Beyond the Headlines: Who are Iran's morality police and what are the rules they uphold?

Protests show no signs of easing, but with some of those in power seeing the head-scarf debate as an existential threat for the republic, reform will be hard to achieve

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A group of men in green uniforms and women in loose black chador headscarves roaming the streets in a van is a familiar sight in Iran. This is a patrol by Iran’s so-called morality police.

Officially called the Guidance Patrol, officers have the power to arrest anyone deemed to be flouting the country’s strict rules on how men and women should dress and act in public.

While officially they police everyone ― men wearing shorts or showing visible tattoos can fall foul of officers ― it is women who are overwhelmingly scrutinised.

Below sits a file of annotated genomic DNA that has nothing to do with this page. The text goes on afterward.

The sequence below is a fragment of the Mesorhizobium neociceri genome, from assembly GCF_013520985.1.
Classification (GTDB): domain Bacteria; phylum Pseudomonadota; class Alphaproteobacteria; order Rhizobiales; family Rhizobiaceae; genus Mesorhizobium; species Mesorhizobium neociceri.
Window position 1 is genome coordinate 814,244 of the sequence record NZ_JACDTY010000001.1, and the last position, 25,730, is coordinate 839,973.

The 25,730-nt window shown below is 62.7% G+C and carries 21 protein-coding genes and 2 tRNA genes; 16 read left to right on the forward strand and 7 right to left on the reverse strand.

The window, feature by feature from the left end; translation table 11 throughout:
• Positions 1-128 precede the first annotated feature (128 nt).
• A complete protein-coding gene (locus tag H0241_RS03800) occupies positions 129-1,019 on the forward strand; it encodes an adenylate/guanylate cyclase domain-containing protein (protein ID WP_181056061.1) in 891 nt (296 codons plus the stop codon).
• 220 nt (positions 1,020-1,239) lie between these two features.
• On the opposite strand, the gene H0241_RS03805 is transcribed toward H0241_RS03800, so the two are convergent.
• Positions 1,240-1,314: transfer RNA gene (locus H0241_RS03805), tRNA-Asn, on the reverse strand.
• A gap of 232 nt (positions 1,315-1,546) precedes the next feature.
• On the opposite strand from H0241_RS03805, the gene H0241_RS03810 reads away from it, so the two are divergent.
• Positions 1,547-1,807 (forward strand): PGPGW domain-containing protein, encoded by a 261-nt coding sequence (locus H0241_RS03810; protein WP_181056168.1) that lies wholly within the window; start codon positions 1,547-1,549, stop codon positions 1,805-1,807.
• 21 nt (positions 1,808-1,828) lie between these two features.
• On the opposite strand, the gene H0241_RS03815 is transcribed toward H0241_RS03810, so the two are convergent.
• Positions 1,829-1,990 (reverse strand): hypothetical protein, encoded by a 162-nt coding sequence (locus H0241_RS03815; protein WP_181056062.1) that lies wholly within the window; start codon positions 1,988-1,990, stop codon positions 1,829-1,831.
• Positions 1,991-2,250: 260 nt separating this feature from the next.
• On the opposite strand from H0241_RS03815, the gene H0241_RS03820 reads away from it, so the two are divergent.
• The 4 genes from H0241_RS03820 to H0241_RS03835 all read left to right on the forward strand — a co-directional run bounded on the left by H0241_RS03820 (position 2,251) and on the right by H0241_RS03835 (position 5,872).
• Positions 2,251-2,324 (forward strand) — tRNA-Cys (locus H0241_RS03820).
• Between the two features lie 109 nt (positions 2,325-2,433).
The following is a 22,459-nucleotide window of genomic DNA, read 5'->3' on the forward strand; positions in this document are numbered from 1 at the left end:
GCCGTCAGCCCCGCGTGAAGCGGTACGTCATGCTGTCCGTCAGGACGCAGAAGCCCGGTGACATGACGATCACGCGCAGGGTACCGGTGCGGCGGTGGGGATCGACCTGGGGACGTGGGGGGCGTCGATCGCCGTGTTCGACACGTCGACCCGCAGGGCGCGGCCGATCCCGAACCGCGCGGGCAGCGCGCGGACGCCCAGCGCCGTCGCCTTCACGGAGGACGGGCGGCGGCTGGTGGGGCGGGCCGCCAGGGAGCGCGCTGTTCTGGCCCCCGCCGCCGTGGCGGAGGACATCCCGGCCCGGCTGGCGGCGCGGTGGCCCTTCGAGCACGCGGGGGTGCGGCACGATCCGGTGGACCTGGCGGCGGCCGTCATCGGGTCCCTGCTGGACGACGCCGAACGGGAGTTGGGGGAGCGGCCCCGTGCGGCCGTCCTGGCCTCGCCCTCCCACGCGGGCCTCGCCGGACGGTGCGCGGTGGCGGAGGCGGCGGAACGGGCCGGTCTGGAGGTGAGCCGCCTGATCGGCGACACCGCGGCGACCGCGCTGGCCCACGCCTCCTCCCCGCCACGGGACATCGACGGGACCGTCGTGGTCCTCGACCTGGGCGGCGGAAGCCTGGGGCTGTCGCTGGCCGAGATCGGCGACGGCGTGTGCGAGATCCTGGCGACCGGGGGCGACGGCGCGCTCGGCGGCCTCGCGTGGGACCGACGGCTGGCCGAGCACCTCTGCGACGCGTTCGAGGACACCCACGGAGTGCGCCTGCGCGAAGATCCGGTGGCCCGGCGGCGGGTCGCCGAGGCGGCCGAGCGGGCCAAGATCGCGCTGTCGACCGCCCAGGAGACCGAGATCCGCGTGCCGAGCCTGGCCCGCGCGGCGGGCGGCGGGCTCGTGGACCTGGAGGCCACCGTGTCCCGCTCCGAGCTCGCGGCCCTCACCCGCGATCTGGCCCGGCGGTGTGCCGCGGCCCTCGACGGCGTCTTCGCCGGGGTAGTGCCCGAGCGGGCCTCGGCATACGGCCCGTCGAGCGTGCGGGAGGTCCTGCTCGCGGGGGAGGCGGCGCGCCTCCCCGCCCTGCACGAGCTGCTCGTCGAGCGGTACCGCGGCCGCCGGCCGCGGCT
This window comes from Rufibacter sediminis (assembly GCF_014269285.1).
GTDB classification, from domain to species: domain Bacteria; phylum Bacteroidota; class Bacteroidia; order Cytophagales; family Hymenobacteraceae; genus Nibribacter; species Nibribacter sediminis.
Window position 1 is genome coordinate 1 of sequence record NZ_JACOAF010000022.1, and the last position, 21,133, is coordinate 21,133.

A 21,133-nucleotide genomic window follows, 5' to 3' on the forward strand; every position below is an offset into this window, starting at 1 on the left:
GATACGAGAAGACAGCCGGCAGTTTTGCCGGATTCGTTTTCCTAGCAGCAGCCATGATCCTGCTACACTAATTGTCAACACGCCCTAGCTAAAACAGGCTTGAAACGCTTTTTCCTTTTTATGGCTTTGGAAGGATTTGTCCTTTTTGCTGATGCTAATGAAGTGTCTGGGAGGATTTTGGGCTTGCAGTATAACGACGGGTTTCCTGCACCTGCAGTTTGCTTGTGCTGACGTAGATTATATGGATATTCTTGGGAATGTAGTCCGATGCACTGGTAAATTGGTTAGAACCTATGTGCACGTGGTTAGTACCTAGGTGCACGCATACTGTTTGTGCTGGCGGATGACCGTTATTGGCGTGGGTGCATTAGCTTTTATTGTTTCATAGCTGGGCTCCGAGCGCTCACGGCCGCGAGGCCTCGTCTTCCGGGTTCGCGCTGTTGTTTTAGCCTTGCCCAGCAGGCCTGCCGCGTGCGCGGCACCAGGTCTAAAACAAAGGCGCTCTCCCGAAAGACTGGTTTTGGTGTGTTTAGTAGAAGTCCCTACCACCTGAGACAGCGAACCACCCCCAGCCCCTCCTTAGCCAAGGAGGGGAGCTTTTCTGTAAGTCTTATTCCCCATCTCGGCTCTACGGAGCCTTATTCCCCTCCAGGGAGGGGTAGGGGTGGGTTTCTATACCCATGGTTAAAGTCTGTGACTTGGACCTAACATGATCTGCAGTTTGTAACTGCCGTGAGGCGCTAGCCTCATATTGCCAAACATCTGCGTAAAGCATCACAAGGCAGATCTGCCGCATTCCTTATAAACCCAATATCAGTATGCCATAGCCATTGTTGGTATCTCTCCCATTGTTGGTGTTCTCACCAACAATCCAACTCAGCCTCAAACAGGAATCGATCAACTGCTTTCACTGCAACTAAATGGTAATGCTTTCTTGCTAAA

But people are saying enough. Mass protests have rocked Iran for months, but many doubt that the government will heed the calls to reform. Changing the rules will be difficult for hardliners to accept and may not be enough for protesters.

On this episode of Beyond the Headlines, host James Haines-Young looks at Iran’s religious rules and the force that upholds them.

Updated: December 09, 2022, 6:30 PM